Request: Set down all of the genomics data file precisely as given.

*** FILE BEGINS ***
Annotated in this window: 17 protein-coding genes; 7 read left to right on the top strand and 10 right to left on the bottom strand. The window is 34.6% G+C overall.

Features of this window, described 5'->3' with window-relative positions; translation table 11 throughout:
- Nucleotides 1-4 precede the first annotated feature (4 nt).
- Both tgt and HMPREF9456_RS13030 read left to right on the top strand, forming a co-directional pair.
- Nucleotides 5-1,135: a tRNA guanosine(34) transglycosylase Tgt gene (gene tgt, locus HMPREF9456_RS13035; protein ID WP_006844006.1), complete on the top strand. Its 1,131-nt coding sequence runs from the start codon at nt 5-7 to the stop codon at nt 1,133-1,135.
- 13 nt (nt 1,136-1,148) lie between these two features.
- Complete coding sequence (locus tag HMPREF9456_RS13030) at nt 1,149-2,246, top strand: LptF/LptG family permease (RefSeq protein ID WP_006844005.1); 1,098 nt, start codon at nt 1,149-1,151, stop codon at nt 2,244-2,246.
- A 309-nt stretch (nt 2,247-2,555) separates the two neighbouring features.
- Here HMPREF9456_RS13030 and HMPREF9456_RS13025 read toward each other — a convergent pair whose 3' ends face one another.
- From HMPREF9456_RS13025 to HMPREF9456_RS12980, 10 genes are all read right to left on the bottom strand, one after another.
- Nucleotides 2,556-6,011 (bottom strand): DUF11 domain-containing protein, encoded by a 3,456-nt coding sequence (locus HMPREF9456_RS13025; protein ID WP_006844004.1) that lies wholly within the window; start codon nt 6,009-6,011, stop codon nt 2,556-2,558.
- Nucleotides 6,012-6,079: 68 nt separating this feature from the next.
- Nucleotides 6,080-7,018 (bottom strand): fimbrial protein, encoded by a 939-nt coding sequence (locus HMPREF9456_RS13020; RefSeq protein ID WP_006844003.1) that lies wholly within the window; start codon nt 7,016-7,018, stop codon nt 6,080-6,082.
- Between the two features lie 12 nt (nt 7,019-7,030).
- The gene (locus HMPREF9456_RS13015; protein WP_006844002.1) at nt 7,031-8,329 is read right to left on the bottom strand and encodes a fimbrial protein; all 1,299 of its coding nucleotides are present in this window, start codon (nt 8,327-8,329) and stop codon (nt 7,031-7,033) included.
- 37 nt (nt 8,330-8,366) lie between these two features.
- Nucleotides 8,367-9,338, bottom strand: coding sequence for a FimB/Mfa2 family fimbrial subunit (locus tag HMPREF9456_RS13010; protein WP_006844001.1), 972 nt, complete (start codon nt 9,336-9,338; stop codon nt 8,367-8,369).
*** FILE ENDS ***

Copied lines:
Annotated in this window: 17 protein-coding genes; 7 read left to right on the top strand and 10 right to left on the bottom strand. The window is 34.6% G+C overall.

Features of this window, described 5'->3' with window-relative positions; translation table 11 throughout:
- Nucleotides 1-4 precede the first annotated feature (4 nt).
- Both tgt and HMPREF9456_RS13030 read left to right on the top strand, forming a co-directional pair.
- Nucleotides 5-1,135: a tRNA guanosine(34) transglycosylase Tgt gene (gene tgt, locus HMPREF9456_RS13035; protein ID WP_006844006.1), complete on the top strand. Its 1,131-nt coding sequence runs from the start codon at nt 5-7 to the stop codon at nt 1,133-1,135.
- 13 nt (nt 1,136-1,148) lie between these two features.
- Complete coding sequence (locus tag HMPREF9456_RS13030) at nt 1,149-2,246, top strand: LptF/LptG family permease (RefSeq protein ID WP_006844005.1); 1,098 nt, start codon at nt 1,149-1,151, stop codon at nt 2,244-2,246.
- A 309-nt stretch (nt 2,247-2,555) separates the two neighbouring features.
- Here HMPREF9456_RS13030 and HMPREF9456_RS13025 read toward each other — a convergent pair whose 3' ends face one another.
- From HMPREF9456_RS13025 to HMPREF9456_RS12980, 10 genes are all read right to left on the bottom strand, one after another.
- Nucleotides 2,556-6,011 (bottom strand): DUF11 domain-containing protein, encoded by a 3,456-nt coding sequence (locus HMPREF9456_RS13025; protein ID WP_006844004.1) that lies wholly within the window; start codon nt 6,009-6,011, stop codon nt 2,556-2,558.
- Nucleotides 6,012-6,079: 68 nt separating this feature from the next.
- Nucleotides 6,080-7,018 (bottom strand): fimbrial protein, encoded by a 939-nt coding sequence (locus HMPREF9456_RS13020; RefSeq protein ID WP_006844003.1) that lies wholly within the window; start codon nt 7,016-7,018, stop codon nt 6,080-6,082.
- Between the two features lie 12 nt (nt 7,019-7,030).
- The gene (locus HMPREF9456_RS13015; protein WP_006844002.1) at nt 7,031-8,329 is read right to left on the bottom strand and encodes a fimbrial protein; all 1,299 of its coding nucleotides are present in this window, start codon (nt 8,327-8,329) and stop codon (nt 7,031-7,033) included.
- 37 nt (nt 8,330-8,366) lie between these two features.
- Nucleotides 8,367-9,338, bottom strand: coding sequence for a FimB/Mfa2 family fimbrial subunit (locus tag HMPREF9456_RS13010; protein WP_006844001.1), 972 nt, complete (start codon nt 9,336-9,338; stop codon nt 8,367-8,369).